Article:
Deadlines for summer legal placements tend to fall between January and April, several months ahead of training contract applications. However, the best advice is to research early, as increased competition for places means that vacation schemes may be brought forward. Firms may be quite specific about what sort of applications they want and when, such as final-year non-law students at Easter and penultimate-year law students in the summer.
There isn't a magic number in regard to placements - the more experience you get the better. If you're unsure what you want to do, complete vacation schemes in different-sized firms and in those that offer a variety of specialisms to help you decide which practice area is right for you. Make sure that the schemes you're applying to are worthwhile and will add something to your development - don't just do them to fill up your CV.
To see what's on offer, search law vacation schemes.
How do I apply?
A typical law firm may receive more than 2,000 applications, and because of this not all will wait until the deadline to shortlist applicants. Starting early and getting help with your application gives you the best chance.
Draw up a list of firms you'd like to apply to and schedule time to research the organisation. Most large and mid-sized firms have multi-stage application processes, which start with registration and an online application form. Smaller firms require a completed online application form or a CV accompanied by a cover letter.
Whatever documents you send, this is your opportunity to explain why you want the vacation scheme and what you'll be bringing to the firm. Get help and advice on writing your legal CV and cover letter.
You may also need to attend a one-to-one or panel interview where you could be asked questions including:
- Why do you want to be a solicitor?
- Who are our main competitors?
- What stories in the business press have caught your eye?
You should prepare responses beforehand and ensure you have examples to draw upon. Take a look at the 9 questions you might be asked in a law interview.
Will I be paid?
Most firms pay something, even if it's just expenses. The Chambers Guide produces a vacation schemes comparison table, which shows how much firms pay, although not all firms choose to disclose this information. The amount that firms pay varies so check with them before applying.
For example, Allen & Overy pay vacation scheme students £450 per week, students earn £300 per week (in London) at Trowers & Hamlin and £500 per week at Kirkland & Ellis.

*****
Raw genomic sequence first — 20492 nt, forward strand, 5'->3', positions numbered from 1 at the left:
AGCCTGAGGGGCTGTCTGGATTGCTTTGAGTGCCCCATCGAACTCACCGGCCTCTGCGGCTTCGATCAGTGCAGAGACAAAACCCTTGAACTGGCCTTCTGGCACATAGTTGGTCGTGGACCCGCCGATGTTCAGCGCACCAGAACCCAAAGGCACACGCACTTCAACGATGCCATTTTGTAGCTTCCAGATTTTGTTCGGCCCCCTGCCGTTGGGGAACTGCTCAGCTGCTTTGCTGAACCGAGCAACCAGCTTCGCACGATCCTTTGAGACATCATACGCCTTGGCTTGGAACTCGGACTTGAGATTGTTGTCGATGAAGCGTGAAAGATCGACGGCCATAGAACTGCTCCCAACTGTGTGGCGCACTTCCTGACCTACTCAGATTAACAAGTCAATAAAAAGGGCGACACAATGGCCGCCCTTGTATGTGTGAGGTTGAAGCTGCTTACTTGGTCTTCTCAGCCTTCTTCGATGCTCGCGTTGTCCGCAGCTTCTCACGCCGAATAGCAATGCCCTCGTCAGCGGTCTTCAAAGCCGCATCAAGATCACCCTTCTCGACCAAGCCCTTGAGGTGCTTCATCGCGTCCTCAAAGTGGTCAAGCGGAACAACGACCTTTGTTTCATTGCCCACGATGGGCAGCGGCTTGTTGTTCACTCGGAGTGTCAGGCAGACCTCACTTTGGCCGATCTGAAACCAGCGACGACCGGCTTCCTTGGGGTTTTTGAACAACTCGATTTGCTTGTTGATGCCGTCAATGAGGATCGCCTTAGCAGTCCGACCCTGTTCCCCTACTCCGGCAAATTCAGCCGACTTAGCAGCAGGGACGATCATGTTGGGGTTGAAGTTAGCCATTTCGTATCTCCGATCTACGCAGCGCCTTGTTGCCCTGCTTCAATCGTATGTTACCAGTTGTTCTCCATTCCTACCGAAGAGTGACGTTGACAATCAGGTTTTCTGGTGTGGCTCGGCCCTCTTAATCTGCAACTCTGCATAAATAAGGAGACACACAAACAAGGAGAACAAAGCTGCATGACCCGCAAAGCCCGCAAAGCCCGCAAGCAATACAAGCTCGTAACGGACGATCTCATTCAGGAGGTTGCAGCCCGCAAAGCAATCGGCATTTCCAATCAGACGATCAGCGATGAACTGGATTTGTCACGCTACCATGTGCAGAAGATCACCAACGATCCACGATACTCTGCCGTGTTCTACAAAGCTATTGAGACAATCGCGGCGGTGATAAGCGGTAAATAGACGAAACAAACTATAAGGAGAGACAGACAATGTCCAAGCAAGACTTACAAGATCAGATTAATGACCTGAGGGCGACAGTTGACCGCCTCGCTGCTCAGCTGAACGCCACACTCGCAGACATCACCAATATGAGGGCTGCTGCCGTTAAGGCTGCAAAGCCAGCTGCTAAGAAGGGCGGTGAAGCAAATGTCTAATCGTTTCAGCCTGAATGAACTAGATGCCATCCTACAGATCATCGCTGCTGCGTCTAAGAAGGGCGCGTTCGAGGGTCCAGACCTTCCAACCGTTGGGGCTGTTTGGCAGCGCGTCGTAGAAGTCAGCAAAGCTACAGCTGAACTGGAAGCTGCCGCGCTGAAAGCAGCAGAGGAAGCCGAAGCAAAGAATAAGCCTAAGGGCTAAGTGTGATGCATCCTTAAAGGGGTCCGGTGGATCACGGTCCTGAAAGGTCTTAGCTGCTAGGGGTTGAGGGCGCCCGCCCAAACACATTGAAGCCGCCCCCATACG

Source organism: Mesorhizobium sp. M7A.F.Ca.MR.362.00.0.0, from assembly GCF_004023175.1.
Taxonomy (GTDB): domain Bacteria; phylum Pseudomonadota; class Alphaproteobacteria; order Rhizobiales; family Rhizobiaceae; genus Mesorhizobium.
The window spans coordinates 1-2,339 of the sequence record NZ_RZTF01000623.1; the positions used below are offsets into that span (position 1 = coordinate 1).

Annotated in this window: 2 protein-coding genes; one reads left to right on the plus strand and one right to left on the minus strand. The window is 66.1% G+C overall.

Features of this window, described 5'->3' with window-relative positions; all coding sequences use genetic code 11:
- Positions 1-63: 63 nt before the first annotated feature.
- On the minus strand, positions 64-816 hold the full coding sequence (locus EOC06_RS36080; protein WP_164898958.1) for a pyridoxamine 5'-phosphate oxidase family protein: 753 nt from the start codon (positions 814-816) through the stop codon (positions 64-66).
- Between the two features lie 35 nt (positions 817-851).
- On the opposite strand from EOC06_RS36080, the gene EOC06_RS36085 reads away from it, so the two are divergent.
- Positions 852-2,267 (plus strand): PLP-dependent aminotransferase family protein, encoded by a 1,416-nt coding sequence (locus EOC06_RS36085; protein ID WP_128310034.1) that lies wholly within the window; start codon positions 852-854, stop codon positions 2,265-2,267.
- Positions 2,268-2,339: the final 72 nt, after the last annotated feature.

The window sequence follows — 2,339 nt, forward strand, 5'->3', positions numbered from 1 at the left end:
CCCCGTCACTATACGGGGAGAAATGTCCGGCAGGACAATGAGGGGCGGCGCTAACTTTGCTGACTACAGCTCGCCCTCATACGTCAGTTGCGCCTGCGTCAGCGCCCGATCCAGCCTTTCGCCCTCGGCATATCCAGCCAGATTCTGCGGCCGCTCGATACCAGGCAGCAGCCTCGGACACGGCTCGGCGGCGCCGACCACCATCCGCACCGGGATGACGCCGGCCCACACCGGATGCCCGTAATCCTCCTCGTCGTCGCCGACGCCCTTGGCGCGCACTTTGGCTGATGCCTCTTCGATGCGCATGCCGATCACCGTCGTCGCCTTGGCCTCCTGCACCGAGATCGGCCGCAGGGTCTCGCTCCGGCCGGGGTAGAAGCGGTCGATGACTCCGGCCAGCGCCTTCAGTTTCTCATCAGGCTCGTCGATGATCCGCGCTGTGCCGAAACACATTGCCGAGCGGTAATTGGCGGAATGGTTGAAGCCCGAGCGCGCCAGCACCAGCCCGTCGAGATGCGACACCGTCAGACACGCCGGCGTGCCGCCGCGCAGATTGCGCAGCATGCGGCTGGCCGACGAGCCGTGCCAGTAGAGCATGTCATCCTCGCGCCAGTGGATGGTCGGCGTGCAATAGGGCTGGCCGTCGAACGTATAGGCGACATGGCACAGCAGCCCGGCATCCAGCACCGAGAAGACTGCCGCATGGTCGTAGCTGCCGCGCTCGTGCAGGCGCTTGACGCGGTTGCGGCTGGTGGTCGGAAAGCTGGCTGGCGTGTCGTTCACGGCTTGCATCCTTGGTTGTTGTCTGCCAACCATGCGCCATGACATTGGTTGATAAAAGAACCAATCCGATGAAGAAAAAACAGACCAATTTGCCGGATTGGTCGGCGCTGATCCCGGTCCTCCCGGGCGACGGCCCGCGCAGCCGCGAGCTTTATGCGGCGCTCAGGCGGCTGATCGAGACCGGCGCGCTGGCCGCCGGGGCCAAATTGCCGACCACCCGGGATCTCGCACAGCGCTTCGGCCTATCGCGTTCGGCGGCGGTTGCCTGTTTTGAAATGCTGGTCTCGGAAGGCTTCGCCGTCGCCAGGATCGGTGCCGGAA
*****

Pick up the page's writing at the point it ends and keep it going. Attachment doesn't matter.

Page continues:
You should receive at least the National Minimum Wage in the UK if you're performing the role of a worker. This currently stands at £6.45 and £8.20 for 18 to 20 year olds and 21 to 24 year olds respectively. The most telling factors of a worker are set hours, duties or responsibilities. However, you should consider the arrangement as a whole in determining your right to pay - work experience should be for your benefit, not the employer's. If you're part of the commercial operation of a business, you're likely to be entitled to payment.
What makes a good application?
- Know what's happening in the legal profession e.g. firm mergers, partner moves, new client panel wins and law firm revenues and profitability.
- Allow plenty of time to research the firm, practice areas and high-profile cases. Focus on one application at a time and ask your university's careers services to review it before sending.
- Be clear about why you want a law career. It's a challenging option and you need resilience and determination; demonstrate your passion and be confident that you are committed to this career.
How do I make the most of my placement?
- Complete all tasks to the best of your ability and ensure the work that you submit is to a high standard. Going above and beyond the requirements will get you noticed for the right reasons, as will being proactive and asking for work if you have time on your hands.
- Take every opportunity to get involved with practical, legal tasks and demonstrate a willingness and enthusiasm to contribute to the work of the departments that you're based in. Offer to help if you're able but keep a record of the work you've done and who you've done it for.
- Use your buddy to find out what life at the firm is really like for a trainee and take every opportunity to get inside hints and tips from the employees that you spend time with. Embrace every opportunity to make contacts and speak to as many colleagues as possible. Also make sure you take part in any social events that you're invited to.
Find out more
- Discover the 7 skills you need for a successful law career.
- Read up on the reality of working in law.
- Find out how much lawyers earn.